Among recent steps to address the threat: Earlier this month Facebook announced it is putting $500,000 toward a new initiative at Harvard called the “Defending Digital Democracy” project, which “aims to identify and recommend strategies, tools, and technology to protect democratic processes and systems from cyber and information attacks.” Facebook is also currently testing a feature to highlight posts from local politicians, even if they don’t follow those accounts. Last week it started adding “related” article links to fake news posts in order to mitigate their damage without censoring them directly.
Facebook has thus far declined to identify which state actors or culprits may have pushed “information operations” on the platform, but intelligence officials and members of Congress have all repeatedly and publicly said that the Russian government was the primary culprit.
Targeting under scrutiny
Currently, congressional and Justice Department investigators are examining the possibility that the Trump digital team “helped guide” Russian-promoted fake news and social media targeting to certain districts, according to a pair of July reports from the Guardian and McClatchy. An earlier piece in Time said that investigators were specifically looking into the work of Cambridge Analytica, the data-focused political consultancy, and Breitbart News — both of which are funded by top Trump donor Robert Mercer.
“I would like to also look into the activities of Cambridge Analytica. I would like to look into the activities of the Trump digital campaign,” confirmed Sen. Warner in an interview with CNN’s Jake Tapper on July 16.
Though Congressional investigators have yet to disclose which social media tools are under scrutiny, Warner referenced geographic and demographic targeting in a May interview, noting that “it was interesting that those [swing states of Michigan and Wisconsin] seem to be targeted” by fake news and “suppression” efforts.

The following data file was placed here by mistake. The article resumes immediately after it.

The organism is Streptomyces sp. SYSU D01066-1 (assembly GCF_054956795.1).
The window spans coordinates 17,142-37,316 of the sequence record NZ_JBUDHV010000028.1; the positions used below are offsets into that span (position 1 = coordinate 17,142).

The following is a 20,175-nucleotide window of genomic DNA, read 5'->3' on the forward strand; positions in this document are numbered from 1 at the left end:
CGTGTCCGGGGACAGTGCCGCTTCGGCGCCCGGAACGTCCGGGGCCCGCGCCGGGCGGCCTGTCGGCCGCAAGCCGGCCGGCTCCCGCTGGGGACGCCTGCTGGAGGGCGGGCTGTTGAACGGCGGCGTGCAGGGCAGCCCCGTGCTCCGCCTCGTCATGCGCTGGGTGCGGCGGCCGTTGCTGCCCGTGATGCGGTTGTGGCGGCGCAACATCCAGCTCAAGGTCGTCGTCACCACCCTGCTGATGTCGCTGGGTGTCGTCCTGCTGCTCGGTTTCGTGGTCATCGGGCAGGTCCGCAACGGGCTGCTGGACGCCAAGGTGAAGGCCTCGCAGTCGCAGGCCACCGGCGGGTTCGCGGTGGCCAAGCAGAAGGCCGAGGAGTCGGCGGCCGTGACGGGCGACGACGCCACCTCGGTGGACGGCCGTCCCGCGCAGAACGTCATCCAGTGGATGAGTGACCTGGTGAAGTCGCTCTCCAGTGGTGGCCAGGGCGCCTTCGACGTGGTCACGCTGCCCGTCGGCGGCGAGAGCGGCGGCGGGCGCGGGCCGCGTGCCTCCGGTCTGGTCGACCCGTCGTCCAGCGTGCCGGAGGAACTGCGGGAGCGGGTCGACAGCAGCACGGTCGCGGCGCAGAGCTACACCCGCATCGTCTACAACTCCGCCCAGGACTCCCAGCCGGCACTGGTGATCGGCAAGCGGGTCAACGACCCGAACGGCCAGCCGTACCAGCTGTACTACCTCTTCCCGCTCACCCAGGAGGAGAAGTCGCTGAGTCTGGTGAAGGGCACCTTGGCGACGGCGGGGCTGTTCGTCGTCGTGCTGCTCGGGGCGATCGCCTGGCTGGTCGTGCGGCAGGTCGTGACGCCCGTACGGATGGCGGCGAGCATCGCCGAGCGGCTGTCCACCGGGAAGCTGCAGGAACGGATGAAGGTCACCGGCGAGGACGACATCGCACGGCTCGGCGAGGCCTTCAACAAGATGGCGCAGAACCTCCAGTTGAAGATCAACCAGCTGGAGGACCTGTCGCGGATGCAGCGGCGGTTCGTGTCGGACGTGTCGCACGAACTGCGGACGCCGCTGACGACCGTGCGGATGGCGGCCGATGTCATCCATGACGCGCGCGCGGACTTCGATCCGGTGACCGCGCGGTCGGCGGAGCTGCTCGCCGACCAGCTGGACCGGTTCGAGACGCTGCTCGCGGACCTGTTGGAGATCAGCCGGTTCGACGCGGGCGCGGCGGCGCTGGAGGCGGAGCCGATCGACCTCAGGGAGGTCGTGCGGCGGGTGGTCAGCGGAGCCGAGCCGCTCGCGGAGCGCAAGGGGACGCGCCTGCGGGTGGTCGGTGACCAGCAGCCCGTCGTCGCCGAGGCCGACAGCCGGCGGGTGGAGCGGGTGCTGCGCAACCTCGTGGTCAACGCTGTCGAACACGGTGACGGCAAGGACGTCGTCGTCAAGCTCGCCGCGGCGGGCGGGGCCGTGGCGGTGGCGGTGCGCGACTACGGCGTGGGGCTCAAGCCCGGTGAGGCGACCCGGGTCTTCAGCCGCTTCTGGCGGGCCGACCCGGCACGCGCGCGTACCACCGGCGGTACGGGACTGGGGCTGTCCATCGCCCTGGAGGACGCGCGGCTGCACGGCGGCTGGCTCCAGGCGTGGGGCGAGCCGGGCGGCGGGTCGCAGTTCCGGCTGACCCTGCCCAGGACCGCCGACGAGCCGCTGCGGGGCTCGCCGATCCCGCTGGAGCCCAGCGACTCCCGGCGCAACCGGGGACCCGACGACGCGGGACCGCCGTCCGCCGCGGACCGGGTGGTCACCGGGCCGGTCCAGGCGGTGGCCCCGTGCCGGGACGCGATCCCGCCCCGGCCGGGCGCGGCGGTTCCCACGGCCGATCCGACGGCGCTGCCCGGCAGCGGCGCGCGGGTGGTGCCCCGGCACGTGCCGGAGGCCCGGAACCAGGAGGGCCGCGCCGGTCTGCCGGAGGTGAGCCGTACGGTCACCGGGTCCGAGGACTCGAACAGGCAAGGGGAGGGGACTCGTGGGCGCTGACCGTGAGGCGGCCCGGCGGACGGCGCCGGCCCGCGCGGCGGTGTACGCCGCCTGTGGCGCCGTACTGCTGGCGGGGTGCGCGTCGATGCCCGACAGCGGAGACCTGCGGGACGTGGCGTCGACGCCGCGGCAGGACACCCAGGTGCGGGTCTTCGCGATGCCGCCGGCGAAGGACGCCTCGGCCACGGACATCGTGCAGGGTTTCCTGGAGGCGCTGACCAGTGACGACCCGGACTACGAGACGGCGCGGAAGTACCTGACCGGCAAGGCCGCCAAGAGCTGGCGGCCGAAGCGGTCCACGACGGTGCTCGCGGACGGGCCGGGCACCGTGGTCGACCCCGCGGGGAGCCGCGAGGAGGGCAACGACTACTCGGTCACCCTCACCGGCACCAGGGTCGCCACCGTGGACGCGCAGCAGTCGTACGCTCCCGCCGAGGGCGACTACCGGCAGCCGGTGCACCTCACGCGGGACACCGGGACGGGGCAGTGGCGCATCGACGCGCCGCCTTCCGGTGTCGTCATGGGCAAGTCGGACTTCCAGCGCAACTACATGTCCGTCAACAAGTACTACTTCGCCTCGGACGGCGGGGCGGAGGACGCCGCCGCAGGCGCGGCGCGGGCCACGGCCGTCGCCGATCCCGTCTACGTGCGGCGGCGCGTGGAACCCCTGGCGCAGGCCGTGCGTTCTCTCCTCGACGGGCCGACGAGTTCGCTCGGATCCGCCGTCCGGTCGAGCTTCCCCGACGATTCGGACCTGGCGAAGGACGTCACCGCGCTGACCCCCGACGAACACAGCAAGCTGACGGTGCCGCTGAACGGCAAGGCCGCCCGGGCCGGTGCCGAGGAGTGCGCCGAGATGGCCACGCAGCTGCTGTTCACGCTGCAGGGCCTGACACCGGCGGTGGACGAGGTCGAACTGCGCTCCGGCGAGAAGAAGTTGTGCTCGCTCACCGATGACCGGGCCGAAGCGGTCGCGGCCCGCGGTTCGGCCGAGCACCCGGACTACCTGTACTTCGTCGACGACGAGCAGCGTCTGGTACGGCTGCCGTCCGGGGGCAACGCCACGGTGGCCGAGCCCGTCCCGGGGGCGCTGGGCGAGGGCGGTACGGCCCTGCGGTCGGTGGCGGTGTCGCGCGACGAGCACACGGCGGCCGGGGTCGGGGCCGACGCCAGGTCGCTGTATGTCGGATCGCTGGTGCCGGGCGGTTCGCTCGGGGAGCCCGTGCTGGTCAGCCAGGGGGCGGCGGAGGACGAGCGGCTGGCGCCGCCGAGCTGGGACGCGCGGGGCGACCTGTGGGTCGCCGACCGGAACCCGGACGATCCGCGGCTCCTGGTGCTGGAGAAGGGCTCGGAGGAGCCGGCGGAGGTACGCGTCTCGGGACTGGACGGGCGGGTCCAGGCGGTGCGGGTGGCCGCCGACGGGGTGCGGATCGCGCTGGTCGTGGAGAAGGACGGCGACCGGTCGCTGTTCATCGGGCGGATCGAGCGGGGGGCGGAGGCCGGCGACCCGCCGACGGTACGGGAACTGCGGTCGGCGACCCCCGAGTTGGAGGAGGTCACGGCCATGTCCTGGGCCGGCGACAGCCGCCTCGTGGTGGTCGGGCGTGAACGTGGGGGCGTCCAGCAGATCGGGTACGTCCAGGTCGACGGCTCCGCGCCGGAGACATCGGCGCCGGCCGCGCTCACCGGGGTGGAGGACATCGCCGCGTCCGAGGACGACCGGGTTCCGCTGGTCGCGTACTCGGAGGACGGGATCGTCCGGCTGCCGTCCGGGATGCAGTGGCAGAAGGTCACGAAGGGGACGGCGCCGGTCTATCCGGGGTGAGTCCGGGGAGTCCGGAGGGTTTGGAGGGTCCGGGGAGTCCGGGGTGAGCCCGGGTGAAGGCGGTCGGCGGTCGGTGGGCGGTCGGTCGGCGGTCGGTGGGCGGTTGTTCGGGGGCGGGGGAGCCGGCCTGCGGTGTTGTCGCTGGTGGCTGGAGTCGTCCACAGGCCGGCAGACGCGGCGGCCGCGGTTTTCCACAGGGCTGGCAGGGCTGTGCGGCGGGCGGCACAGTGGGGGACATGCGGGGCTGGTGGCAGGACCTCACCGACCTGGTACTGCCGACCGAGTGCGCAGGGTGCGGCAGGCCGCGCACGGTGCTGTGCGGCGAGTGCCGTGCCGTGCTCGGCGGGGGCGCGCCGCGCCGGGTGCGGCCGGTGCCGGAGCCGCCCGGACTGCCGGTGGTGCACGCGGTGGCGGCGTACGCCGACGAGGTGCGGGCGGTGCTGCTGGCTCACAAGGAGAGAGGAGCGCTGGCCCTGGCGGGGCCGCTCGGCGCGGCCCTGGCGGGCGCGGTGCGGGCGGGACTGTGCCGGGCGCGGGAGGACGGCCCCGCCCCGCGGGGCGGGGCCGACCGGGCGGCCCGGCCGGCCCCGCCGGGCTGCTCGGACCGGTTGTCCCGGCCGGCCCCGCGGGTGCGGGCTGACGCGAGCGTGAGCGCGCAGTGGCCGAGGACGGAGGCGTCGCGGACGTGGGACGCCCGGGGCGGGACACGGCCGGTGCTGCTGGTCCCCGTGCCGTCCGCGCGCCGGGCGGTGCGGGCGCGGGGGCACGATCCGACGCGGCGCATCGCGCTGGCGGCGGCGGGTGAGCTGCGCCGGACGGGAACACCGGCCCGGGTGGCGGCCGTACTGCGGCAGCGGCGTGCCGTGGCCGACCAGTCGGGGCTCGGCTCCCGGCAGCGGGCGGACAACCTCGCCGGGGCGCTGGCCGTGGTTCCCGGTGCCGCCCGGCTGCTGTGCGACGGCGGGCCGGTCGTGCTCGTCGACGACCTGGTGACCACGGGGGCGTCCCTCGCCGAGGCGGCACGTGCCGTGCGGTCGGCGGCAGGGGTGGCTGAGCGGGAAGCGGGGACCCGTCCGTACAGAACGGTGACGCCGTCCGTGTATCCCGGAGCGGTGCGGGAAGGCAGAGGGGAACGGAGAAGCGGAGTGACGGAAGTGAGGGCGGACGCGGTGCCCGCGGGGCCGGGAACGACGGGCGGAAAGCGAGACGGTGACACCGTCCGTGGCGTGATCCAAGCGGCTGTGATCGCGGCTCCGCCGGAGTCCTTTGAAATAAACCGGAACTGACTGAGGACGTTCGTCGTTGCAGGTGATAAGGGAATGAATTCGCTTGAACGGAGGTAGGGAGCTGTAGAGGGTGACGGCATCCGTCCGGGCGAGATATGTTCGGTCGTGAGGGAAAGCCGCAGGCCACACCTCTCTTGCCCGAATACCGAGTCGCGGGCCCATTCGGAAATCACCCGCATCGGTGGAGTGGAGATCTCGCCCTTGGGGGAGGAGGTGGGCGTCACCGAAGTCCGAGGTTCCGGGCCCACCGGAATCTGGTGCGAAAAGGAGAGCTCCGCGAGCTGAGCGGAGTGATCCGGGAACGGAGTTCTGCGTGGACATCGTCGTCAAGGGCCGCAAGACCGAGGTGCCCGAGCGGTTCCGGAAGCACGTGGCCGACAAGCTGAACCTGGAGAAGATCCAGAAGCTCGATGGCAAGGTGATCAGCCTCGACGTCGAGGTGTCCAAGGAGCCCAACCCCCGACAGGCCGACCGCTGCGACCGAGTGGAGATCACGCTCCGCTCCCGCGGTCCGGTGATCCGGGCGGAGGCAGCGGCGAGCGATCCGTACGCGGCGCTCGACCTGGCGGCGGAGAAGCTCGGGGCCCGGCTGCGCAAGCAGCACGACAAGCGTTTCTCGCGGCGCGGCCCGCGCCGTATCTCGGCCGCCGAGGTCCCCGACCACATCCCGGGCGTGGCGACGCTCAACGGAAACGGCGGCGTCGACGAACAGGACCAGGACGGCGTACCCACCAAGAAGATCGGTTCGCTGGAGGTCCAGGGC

“Bots and the amplification of false stories are interesting. But they don’t matter unless they are targeted to susceptible people.”
Meanwhile, the House Intelligence Committee has called Trump digital ad guru Brad Parscale to testify. Parscale’s firm, Giles-Parscale, was paid over $83 million by the Trump campaign in the year and a half before Election Day for “digital consulting/online advertising,” according to FEC filings. He denied any “Russian involvement” in the campaign’s “digital and data operations” in a statement he posted to Twitter.
“This is the part that scares me most,” said Samantha Bradshaw, a doctoral student at Oxford University and the Oxford Internet Institute’s Computational Propaganda Project, which researches state actors’ behavior online. “Bots and the amplification of false stories are interesting. But they don’t matter unless they are targeted to susceptible people.”
U.S. intelligence agencies now agree the Russians’ goal was to boost the candidacy of now-President Trump, who was thought to be friendlier to Russia, and to harm the campaign of Hillary Clinton, who supported the Obama administration’s sanctions against Russia for Russia’s annexation of Crimea and invasion of Ukraine.
In Facebook, Russian operatives found a platform where they could actively peddle misinformation and stump for Trump, all while keeping their activities hidden.
“Silicon Valley and Facebook, among others, have developed technologies that are not bulletproof from being commandeered,” said Kellermann, who has since left Trend Micro to co-found an investment firm, referring to the advertising targeting tools available to Facebook ad buyers.
Special Counsel Bob Mueller, the Senate Intelligence Committee, and its counterpart in the House are all looking into whether Trump’s digital campaign operation, which spent heavily on Facebook in the closing weeks of the campaign, had any connection to Russian cyber ops conducted on Facebook.
Unless lawmakers or Mueller start pushing Facebook around, it doesn’t really have to do anything. Even if Facebook were to open up its black box today, it would still be very tough for investigators to find who bought what and for whom during the 2016 campaign.
“I can’t imagine that somebody who hopes not to be tracked in terms of their spend with Facebook would be stupid enough to go into the system and plop down a credit card,” said Tom Hespos, founder of the digital marketing firm Underscore, told VICE News.
This kind of information black box sets Facebook apart from TV, radio, newspapers, and even the open web, where political spending is tracked and monitored by myriad third parties and reported to the Federal Elections Commission.
“It’s a problem that there are these holes in our disclosure regime, especially because it looks like this is the future,” said Ian Vandewalker, a campaign finance expert at the NYU-Brennan Center’s Democracy Program. “Digital ads are going to be where more political spending happens.”